I have been rereading a long series containing a protagonist with one of the flattest character arcs ever. He came into the world as such a ‘perfectly imperfect’ character that I’m sure the author worked tremendously hard to take him through every possible trauma and blessing of life, love, loss, parenthood, death, and resurrection without significantly changing his cynical, brooding, honor-bound, and essentially loving character in any significant way. Of course I am referring to Jim Butcher’s magnificent Harry Dresden.
    In Dresden’s world, he never has a quiet minute to consolidate a new truth, but is generally assailed and assaulted before he has time to brush his teeth.
    Thankfully, real life is allowed to be less interesting, and therefore I feel no compunction in wishing you a happy and moderately interesting 2023!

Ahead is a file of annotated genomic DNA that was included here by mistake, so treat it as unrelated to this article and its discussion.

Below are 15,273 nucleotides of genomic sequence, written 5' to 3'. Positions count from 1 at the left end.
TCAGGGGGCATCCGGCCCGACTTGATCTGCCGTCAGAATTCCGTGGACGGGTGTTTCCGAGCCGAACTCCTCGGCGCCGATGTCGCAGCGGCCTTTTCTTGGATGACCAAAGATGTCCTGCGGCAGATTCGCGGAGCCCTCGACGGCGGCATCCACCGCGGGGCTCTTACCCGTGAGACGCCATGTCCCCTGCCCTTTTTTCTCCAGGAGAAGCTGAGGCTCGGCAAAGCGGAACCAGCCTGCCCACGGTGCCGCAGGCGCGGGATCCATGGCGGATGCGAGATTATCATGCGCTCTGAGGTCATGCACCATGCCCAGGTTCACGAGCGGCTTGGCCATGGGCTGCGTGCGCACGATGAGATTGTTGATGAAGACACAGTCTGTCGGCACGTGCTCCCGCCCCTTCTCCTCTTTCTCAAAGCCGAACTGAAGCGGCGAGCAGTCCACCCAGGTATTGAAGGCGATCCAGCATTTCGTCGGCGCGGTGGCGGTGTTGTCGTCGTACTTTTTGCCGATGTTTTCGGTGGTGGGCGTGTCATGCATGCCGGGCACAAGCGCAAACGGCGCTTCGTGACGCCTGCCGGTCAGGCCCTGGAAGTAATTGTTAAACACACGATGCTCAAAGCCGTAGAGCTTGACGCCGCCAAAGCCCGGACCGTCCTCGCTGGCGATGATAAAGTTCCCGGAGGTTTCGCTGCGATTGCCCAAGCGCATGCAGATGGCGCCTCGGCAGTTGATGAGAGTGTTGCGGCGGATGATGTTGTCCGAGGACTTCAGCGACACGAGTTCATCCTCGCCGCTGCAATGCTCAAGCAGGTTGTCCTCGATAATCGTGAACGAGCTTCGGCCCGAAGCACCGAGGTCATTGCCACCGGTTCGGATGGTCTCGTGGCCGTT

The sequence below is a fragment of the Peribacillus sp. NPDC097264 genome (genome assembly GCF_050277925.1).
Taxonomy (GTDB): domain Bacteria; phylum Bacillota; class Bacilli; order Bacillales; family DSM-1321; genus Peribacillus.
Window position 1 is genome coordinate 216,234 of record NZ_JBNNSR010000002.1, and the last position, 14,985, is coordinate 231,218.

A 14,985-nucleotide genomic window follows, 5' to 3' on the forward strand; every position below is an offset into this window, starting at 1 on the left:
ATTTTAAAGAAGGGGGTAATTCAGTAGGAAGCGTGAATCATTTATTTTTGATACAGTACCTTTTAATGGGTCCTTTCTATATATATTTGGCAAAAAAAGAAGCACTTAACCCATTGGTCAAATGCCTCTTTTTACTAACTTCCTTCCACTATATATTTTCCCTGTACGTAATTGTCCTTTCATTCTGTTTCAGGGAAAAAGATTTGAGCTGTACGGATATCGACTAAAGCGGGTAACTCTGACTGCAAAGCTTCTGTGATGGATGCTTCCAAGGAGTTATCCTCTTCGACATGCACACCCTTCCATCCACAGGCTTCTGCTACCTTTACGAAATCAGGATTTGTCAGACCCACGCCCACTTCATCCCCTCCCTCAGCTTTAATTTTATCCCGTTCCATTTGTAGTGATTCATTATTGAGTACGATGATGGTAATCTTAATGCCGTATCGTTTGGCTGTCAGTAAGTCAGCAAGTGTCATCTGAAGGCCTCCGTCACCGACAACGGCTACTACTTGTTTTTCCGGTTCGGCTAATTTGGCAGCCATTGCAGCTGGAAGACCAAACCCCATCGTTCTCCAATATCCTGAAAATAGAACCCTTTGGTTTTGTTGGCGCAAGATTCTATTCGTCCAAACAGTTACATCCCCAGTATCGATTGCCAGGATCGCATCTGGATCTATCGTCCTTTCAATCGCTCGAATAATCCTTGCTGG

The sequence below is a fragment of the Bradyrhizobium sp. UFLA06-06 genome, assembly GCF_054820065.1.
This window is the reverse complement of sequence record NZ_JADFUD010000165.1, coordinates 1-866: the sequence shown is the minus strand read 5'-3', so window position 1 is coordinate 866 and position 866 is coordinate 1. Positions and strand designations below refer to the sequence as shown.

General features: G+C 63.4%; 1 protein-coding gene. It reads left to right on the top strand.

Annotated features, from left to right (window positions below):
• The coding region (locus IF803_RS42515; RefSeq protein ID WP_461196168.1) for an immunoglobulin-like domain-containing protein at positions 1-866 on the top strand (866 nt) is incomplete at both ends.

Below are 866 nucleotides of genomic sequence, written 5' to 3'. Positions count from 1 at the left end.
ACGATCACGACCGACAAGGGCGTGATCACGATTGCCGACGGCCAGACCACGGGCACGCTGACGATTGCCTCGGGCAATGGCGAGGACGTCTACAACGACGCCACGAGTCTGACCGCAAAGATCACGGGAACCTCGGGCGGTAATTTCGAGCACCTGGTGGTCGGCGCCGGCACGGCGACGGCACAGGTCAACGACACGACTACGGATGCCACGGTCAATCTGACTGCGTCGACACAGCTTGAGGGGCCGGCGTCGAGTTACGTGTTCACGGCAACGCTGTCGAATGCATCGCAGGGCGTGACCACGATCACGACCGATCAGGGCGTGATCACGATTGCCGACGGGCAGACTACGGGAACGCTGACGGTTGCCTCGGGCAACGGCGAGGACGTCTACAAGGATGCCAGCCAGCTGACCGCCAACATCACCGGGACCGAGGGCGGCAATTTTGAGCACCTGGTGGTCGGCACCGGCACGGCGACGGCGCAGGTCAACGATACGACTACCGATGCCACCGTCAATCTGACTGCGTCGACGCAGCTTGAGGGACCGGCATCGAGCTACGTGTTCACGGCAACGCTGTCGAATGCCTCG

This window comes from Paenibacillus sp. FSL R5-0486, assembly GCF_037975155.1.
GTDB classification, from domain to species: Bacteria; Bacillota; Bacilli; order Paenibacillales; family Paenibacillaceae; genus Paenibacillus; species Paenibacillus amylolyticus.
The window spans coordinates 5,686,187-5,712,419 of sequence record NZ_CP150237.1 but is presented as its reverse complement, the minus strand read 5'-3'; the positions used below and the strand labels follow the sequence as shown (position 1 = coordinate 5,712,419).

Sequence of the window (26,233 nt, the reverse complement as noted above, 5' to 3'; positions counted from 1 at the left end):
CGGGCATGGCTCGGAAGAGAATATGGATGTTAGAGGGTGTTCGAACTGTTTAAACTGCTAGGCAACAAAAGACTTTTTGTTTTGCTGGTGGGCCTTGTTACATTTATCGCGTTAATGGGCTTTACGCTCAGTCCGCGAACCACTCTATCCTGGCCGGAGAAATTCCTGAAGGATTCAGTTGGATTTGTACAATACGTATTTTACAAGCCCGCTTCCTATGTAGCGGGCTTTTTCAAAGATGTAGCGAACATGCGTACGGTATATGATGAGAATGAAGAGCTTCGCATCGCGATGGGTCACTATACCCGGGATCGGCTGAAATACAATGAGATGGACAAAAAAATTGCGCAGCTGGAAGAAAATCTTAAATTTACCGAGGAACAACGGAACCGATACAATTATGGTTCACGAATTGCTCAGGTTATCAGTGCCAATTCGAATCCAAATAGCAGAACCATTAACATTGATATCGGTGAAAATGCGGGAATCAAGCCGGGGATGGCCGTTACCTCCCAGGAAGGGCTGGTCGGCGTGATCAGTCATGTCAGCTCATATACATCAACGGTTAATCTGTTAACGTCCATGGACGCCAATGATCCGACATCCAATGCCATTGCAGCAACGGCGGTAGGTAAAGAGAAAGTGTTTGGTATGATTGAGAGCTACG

• K.M. Weiland | @KMWeiland says

      Characters in episodic series often take the Flat Arc to its extreme! :p And, thank you, “moderately interesting” sounds good to me. 😉

  4. Happy New Year, Katie! Thank you for this insightful post. I agree, Flat Arcs are where we live, a necessary place and time to reflect and process. Stillness is difficult for many, but the rewards are beautiful.

  5. Fabulous article. Two of my seven novels are flat arc. I loved writing those stories, but I also have this vague feeling that flat arcs are under appreciated, particularly in sci fi and fantasy. I find that a bit discouraging.
    The character of my last book didn’t fight any huge battles. He did find excruciating courage to pull off the dangerous thing that he alone knew how to do. Only two people knew of his hidden efforts, while the masses condemned him.
    I think this kind of story is “heroic” in an invisible way. Thanks for writing an aritcle celebrates flat arcs.

    • K.M. Weiland | @KMWeiland says

      We can find many great examples of Flat Arc characters, especially in series (Chris mentioned the popular Harry Dresden above). So don’t feel alone. Flat Arcs can be just as popular as Change Arcs.